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REMONDIS has been doing business in the Netherlands for a while now. The company has enjoyed significant growth there which can be put down to its long-term planning and stability. Since entering the market as a minority shareholder of ARN in Nijmegen in 2007, REMONDIS Nederland has strengthened its position in the country by acquiring strategic shareholdings and investing in local recycling businesses. Today, it has become a reliable business partner for both local authorities and industrial firms in the regions it operates in. ROVA, a municipal association based in Zwolle responsible for managing waste, public spaces and energy for a total of 20 districts in the Provinces of Overijssel, Gelderland, Utrecht, Drenthe and Flevoland, recently benefited from REMONDIS’ expertise. This year, ROVA handed over its commercial waste recycling activities to REMONDIS. A ground-breaking step.
There must be a very good reason why Zwolle-based ROVA, one of the largest municipal associations in the Netherlands – responsible for managing waste, developing public spaces, generating sustainable energy and serving almost one million of the 16.8 million people living in Holland – should have decided to sell its commercial activities to REMONDIS. REMONDIS spoke to Hans Groenhuis, chief executive of N.V. ROVA.
Hans Groenhuis: We made the conscious decision to be a municipal company. Working for private sector customers clashes with the tasks of a public sector company and the legal situation is problematic, too. We felt, therefore, that we had to act here. Now we can concentrate fully on our public sector work.
Hans Groenhuis: It’s all to do with the so-called in-house contracts i.e. when a public contract or public service concession agreement is awarded by a public contracting authority to a third party which is legally independent but still under the control of the contracting authority. According to EU law, there are two main criteria which must be met here. Firstly, the public authority must exercise a level of control over the entity similar to that which it exercises over its own departments and there may be no private participation in the controlled in-house entity. Secondly, the controlled in-house entity must carry out the essential part of its activities for the controlling authority. The EU Commission has ruled that no more than 10% of a municipal company’s total turnover may come from private sector business.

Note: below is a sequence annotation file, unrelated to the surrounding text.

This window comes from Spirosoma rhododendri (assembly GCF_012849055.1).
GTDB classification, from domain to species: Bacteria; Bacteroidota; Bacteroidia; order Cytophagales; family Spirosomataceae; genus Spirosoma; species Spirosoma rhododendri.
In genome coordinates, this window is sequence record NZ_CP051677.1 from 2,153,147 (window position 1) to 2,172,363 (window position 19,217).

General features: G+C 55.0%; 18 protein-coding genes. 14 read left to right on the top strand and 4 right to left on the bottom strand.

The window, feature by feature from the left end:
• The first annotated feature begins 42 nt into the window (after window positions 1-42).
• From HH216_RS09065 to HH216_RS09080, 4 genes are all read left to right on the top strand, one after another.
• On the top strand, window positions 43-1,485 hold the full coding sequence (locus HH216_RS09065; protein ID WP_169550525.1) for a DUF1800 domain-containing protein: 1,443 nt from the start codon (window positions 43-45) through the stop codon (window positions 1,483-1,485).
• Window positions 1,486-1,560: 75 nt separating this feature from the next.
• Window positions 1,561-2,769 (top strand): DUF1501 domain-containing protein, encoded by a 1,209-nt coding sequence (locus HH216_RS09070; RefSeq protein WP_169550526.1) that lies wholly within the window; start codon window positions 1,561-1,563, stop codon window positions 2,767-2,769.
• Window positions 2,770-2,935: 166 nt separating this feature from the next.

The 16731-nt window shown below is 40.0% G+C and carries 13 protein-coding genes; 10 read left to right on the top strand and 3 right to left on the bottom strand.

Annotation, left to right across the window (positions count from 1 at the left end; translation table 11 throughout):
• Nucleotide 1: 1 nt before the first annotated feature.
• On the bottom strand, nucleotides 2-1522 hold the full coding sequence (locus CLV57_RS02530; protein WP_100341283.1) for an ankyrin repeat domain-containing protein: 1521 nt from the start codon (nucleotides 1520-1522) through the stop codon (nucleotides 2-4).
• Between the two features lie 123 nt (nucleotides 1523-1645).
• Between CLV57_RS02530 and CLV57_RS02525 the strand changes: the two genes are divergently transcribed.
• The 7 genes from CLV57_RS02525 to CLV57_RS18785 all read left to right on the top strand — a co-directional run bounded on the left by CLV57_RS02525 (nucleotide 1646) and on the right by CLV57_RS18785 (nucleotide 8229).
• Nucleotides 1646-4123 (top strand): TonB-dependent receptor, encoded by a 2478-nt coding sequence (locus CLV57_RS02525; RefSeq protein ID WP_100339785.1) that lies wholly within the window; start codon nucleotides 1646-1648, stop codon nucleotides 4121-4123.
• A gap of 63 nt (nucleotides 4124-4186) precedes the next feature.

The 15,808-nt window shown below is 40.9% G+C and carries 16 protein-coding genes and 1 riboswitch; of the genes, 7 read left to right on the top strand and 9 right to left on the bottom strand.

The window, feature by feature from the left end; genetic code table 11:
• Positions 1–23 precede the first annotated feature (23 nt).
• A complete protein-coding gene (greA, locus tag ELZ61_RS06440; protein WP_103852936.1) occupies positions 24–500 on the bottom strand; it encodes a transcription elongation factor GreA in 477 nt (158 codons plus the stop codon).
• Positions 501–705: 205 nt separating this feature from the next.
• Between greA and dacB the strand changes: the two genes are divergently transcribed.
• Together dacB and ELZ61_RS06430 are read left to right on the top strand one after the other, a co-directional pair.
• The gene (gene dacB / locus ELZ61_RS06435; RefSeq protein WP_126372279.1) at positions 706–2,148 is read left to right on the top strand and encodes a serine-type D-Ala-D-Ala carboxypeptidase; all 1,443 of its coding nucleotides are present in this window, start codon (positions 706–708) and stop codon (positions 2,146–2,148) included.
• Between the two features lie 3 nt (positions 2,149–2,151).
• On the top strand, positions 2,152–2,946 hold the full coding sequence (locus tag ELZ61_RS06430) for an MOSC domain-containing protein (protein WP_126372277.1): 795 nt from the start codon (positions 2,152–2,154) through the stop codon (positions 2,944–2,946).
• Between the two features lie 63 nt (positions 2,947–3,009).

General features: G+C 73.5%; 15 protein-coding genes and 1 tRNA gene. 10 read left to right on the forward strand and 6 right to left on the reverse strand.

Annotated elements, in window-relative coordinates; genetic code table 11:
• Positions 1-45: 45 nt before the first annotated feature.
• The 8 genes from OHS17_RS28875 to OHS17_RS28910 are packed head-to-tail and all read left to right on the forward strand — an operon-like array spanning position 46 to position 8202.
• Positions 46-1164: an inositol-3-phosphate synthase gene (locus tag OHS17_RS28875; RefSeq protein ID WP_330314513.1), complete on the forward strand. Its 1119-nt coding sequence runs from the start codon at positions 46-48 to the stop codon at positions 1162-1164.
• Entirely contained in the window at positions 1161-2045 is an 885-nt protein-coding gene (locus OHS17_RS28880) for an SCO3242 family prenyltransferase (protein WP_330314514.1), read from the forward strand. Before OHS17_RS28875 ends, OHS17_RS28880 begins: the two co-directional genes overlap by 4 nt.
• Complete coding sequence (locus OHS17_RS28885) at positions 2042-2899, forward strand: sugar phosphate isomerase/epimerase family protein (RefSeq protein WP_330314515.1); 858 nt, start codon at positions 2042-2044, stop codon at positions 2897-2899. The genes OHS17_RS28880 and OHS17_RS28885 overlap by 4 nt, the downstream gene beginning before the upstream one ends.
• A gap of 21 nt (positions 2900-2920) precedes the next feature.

ROVA managing director, Hans Groenhuis, is ensuring the company has the right to be awarded in-house contracts in the future
Hans Groenhuis: Then the municipal company automatically loses its right to be awarded in-house contracts and all activities must be put out to tender across Europe. This is precisely what we were looking to avoid and so we searched for a reliable partner to take over our commercial activities. REMONDIS has been operating in the Netherlands for years now and we know it is committed to the Dutch market. This is very important for our customers.
Hans Groenhuis: When ROVA sold its activities to REMONDIS, it had been recycling around 25,000 tonnes of commercial waste. This was putting our right to in-house contracts at risk.
The term “in-house procurement” refers to the awarding of public contracts, building contracts or service concession agreements by a public contracting authority to a third party which is legally independent but still under the control of the contracting authority.
EU public procurement law states that, when it comes to in-house procurement and public-public cooperation work, 90% of all activities of the in-house entity must be carried out for the public authority or cooperation partner and only 10% carried out within the private sector market. According to a ruling of the ECJ on 19 April 2007, public contractors lose their status as an “in-house entity” if more than 10% of their business is commercial. It is, therefore, recommended that they sell their commercial business to their private sector partners to ensure they fulfil the criteria for in-house contracts.